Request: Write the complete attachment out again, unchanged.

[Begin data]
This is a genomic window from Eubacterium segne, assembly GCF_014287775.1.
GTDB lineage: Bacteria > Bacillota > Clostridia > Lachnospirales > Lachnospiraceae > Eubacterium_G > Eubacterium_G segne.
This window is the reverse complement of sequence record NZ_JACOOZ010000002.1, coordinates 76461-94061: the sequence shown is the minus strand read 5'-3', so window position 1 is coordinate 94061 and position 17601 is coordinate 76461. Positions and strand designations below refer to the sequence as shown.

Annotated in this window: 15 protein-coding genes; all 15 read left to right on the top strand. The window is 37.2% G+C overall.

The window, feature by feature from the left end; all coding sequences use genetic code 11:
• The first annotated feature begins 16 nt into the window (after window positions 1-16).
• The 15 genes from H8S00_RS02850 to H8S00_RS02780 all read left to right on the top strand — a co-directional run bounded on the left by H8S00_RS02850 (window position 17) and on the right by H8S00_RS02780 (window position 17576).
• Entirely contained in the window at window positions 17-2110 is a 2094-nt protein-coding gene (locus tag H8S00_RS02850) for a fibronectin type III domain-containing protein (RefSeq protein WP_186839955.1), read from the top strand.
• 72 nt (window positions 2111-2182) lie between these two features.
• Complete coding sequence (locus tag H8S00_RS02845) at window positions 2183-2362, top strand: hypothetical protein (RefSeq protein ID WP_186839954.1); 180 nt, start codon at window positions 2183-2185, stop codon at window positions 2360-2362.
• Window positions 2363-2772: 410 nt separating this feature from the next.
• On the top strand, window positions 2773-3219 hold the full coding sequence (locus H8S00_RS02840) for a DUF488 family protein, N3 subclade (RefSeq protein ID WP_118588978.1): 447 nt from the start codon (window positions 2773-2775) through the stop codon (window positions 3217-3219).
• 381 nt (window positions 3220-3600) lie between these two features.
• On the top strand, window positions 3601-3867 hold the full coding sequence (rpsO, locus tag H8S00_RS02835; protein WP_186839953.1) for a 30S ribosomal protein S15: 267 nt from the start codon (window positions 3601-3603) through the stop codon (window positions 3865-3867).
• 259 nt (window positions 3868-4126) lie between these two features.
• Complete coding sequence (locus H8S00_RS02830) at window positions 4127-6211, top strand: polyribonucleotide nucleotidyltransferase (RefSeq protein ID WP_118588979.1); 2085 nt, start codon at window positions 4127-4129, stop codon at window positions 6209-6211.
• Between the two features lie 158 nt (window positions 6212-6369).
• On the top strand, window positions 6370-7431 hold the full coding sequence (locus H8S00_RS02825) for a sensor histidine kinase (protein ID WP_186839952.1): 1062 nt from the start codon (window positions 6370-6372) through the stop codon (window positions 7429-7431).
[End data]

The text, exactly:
This is a genomic window from Eubacterium segne, assembly GCF_014287775.1.
GTDB lineage: Bacteria > Bacillota > Clostridia > Lachnospirales > Lachnospiraceae > Eubacterium_G > Eubacterium_G segne.
This window is the reverse complement of sequence record NZ_JACOOZ010000002.1, coordinates 76461-94061: the sequence shown is the minus strand read 5'-3', so window position 1 is coordinate 94061 and position 17601 is coordinate 76461. Positions and strand designations below refer to the sequence as shown.

Annotated in this window: 15 protein-coding genes; all 15 read left to right on the top strand. The window is 37.2% G+C overall.

The window, feature by feature from the left end; all coding sequences use genetic code 11:
• The first annotated feature begins 16 nt into the window (after window positions 1-16).
• The 15 genes from H8S00_RS02850 to H8S00_RS02780 all read left to right on the top strand — a co-directional run bounded on the left by H8S00_RS02850 (window position 17) and on the right by H8S00_RS02780 (window position 17576).
• Entirely contained in the window at window positions 17-2110 is a 2094-nt protein-coding gene (locus tag H8S00_RS02850) for a fibronectin type III domain-containing protein (RefSeq protein WP_186839955.1), read from the top strand.
• 72 nt (window positions 2111-2182) lie between these two features.
• Complete coding sequence (locus tag H8S00_RS02845) at window positions 2183-2362, top strand: hypothetical protein (RefSeq protein ID WP_186839954.1); 180 nt, start codon at window positions 2183-2185, stop codon at window positions 2360-2362.
• Window positions 2363-2772: 410 nt separating this feature from the next.
• On the top strand, window positions 2773-3219 hold the full coding sequence (locus H8S00_RS02840) for a DUF488 family protein, N3 subclade (RefSeq protein ID WP_118588978.1): 447 nt from the start codon (window positions 2773-2775) through the stop codon (window positions 3217-3219).
• 381 nt (window positions 3220-3600) lie between these two features.
• On the top strand, window positions 3601-3867 hold the full coding sequence (rpsO, locus tag H8S00_RS02835; protein WP_186839953.1) for a 30S ribosomal protein S15: 267 nt from the start codon (window positions 3601-3603) through the stop codon (window positions 3865-3867).
• 259 nt (window positions 3868-4126) lie between these two features.
• Complete coding sequence (locus H8S00_RS02830) at window positions 4127-6211, top strand: polyribonucleotide nucleotidyltransferase (RefSeq protein ID WP_118588979.1); 2085 nt, start codon at window positions 4127-4129, stop codon at window positions 6209-6211.
• Between the two features lie 158 nt (window positions 6212-6369).
• On the top strand, window positions 6370-7431 hold the full coding sequence (locus H8S00_RS02825) for a sensor histidine kinase (protein ID WP_186839952.1): 1062 nt from the start codon (window positions 6370-6372) through the stop codon (window positions 7429-7431).